Anyone who is unfamiliar with the history of Calle de la Paz could be forgiven for thinking that it has been one of the city’s main thoroughfares for centuries. But Calle de la Paz is ‘young’ in urban planning terms. Work on the new street began in 1869 and followed the modernist trend arriving from Paris that had such a major influence on the architecture of the buildings on the street.
Before it was widened, the area was a hotchpotch of old houses in poor condition on a narrow, inaccessible street. There was barely any sunlight and the area was not very attractive, so Calle de la Paz was remodelled in 1868 to breathe new life and light into this part of the city.
The Convents of Santa Tecla and San Cristóbal were demolished and plans were made years later to extend the street as far as Calle Quart, but these were cancelled to avoid knocking down the Church of Santa Catalina.
In 1868, architects Manuel Sorní and Juan Mercader were commissioned to create one of the city’s most beautiful streets.
Their design was 16 metres wide and connected Plaza de la Reina to the gardens of La Glorieta and El Parterre.
You probably weren’t familiar with a lot of this information and we bet you didn’t know that Calle de la Paz wasn’t always known by the same name.
In medieval times, it was called Calle del Caputxers because it was home to the craftspeople who manufactured hoods (capuchas). When it was redesigned, it was going to be called Calle de la Revolución in reference to the Glorious Revolution in 1868. While it was being extended, however, it was given its current name: Calle de la Paz.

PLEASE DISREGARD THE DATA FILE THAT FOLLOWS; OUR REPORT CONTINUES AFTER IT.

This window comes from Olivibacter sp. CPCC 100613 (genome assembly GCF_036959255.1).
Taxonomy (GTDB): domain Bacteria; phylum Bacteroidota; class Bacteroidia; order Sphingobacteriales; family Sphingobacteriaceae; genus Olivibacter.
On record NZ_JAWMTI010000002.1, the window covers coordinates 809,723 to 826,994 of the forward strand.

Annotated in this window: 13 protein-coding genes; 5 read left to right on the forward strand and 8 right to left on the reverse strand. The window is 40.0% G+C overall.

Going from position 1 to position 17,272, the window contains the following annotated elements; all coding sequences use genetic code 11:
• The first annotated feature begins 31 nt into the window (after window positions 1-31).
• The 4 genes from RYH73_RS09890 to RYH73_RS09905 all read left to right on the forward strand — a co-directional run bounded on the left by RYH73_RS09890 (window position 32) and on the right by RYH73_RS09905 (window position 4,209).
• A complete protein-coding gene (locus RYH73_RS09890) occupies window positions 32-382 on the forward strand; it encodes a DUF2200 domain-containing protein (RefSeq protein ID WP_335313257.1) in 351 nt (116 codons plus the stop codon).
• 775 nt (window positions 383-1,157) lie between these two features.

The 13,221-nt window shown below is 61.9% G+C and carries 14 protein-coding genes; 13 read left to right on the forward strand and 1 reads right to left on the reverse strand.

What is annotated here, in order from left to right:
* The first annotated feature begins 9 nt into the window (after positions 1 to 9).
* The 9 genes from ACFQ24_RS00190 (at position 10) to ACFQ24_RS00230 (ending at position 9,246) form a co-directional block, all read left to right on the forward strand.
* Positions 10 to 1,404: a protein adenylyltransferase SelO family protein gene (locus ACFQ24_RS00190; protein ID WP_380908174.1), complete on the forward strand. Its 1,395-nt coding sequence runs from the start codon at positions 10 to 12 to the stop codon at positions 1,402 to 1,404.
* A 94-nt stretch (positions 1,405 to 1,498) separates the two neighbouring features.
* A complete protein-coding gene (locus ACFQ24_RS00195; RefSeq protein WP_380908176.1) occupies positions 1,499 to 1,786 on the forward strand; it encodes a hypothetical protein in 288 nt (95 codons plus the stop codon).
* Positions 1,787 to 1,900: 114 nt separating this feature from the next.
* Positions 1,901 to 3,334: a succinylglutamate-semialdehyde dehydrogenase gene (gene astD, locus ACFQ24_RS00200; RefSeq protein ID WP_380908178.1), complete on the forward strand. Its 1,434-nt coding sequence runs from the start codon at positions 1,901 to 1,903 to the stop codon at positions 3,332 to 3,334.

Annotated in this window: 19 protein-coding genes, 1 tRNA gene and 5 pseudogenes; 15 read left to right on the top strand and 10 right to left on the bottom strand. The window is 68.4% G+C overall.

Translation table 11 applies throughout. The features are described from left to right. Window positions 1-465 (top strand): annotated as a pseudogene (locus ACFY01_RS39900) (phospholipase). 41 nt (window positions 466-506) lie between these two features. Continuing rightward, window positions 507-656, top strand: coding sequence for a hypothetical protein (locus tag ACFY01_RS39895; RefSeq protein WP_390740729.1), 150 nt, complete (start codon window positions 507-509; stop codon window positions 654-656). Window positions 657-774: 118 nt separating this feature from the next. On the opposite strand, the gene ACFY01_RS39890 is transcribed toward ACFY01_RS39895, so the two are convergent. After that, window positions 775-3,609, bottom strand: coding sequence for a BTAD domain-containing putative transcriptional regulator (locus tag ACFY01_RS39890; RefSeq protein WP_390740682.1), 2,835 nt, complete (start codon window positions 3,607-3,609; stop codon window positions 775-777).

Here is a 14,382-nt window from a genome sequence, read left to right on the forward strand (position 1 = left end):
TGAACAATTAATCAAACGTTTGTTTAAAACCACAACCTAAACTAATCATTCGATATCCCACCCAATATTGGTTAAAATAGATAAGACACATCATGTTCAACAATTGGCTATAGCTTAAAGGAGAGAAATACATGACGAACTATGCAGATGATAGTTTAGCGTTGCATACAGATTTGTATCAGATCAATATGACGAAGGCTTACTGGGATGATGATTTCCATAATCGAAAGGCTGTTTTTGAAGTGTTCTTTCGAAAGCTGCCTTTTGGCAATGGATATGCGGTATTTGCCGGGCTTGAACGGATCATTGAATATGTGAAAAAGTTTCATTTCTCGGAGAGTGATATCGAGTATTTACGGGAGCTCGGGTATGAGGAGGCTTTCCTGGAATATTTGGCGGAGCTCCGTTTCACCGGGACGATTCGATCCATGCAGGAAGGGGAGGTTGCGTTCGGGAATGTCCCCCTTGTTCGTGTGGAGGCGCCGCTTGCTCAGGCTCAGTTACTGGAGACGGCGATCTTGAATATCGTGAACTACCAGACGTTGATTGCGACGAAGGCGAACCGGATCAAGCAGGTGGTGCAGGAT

For a time – from 1905 to 1913 and from 1916 to 1923 – it was called Calle Peris y Valero in honour of the former Mayor of Valencia, who was one of the main proponents of the remodelling project.
Finally, it took on its current name (‘Peace Street’) by popular request from local residents, commemorating the end of the Third Carlist War.
As well as the street’s history, we also want to tell you about some of its most legendary buildings.
Edificio Sancho at number 19 was built by the architect Joaquín María Arnau Miramón and was used as a gathering place by prominent intellectuals during the Republic.
Edificio Ferro at number 17, where EPIGRAM’s studio is located, is home to the first electric lift to be installed in Valencia in 1901.
These days, Calle de la Paz is one of the city’s most iconic, well-trodden streets. It is highly sought-after by prestigious brands and its history is representative of Valencia’s evolution as a city in the late nineteenth century.
Can you tell it’s one of our favourite streets in Valencia?
What’s yours? If you let us know in a comment, we’ll do some research and write a new blog post about it.
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